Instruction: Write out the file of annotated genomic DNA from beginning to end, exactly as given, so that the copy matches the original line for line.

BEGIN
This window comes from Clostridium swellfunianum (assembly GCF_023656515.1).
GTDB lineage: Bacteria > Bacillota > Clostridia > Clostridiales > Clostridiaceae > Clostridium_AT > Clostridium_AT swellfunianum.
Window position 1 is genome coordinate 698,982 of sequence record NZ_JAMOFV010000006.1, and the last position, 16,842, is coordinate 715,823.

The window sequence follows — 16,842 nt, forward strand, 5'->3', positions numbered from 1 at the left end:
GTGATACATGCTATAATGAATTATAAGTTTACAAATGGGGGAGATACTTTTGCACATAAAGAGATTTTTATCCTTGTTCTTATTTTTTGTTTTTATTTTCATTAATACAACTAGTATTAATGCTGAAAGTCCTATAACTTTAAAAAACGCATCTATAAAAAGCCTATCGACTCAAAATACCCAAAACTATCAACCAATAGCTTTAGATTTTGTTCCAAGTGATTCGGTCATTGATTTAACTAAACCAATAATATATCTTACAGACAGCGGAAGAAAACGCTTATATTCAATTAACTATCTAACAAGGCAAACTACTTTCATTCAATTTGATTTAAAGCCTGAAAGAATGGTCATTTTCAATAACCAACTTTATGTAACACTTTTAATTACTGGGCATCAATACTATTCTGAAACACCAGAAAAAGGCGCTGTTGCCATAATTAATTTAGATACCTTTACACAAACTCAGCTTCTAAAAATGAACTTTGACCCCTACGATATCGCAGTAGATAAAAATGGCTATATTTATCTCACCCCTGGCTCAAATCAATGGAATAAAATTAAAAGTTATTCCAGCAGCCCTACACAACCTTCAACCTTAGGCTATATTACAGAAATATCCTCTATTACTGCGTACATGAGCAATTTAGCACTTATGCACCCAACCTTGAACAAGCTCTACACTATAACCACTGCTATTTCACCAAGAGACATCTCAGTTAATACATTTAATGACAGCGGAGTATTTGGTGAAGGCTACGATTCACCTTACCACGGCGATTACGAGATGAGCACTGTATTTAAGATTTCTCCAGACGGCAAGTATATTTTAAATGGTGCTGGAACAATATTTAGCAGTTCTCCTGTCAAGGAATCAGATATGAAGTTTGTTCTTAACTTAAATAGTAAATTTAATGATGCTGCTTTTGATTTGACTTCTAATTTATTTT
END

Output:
This window comes from Clostridium swellfunianum (assembly GCF_023656515.1).
GTDB lineage: Bacteria > Bacillota > Clostridia > Clostridiales > Clostridiaceae > Clostridium_AT > Clostridium_AT swellfunianum.
Window position 1 is genome coordinate 698,982 of sequence record NZ_JAMOFV010000006.1, and the last position, 16,842, is coordinate 715,823.

The window sequence follows — 16,842 nt, forward strand, 5'->3', positions numbered from 1 at the left end:
GTGATACATGCTATAATGAATTATAAGTTTACAAATGGGGGAGATACTTTTGCACATAAAGAGATTTTTATCCTTGTTCTTATTTTTTGTTTTTATTTTCATTAATACAACTAGTATTAATGCTGAAAGTCCTATAACTTTAAAAAACGCATCTATAAAAAGCCTATCGACTCAAAATACCCAAAACTATCAACCAATAGCTTTAGATTTTGTTCCAAGTGATTCGGTCATTGATTTAACTAAACCAATAATATATCTTACAGACAGCGGAAGAAAACGCTTATATTCAATTAACTATCTAACAAGGCAAACTACTTTCATTCAATTTGATTTAAAGCCTGAAAGAATGGTCATTTTCAATAACCAACTTTATGTAACACTTTTAATTACTGGGCATCAATACTATTCTGAAACACCAGAAAAAGGCGCTGTTGCCATAATTAATTTAGATACCTTTACACAAACTCAGCTTCTAAAAATGAACTTTGACCCCTACGATATCGCAGTAGATAAAAATGGCTATATTTATCTCACCCCTGGCTCAAATCAATGGAATAAAATTAAAAGTTATTCCAGCAGCCCTACACAACCTTCAACCTTAGGCTATATTACAGAAATATCCTCTATTACTGCGTACATGAGCAATTTAGCACTTATGCACCCAACCTTGAACAAGCTCTACACTATAACCACTGCTATTTCACCAAGAGACATCTCAGTTAATACATTTAATGACAGCGGAGTATTTGGTGAAGGCTACGATTCACCTTACCACGGCGATTACGAGATGAGCACTGTATTTAAGATTTCTCCAGACGGCAAGTATATTTTAAATGGTGCTGGAACAATATTTAGCAGTTCTCCTGTCAAGGAATCAGATATGAAGTTTGTTCTTAACTTAAATAGTAAATTTAATGATGCTGCTTTTGATTTGACTTCTAATTTATTTT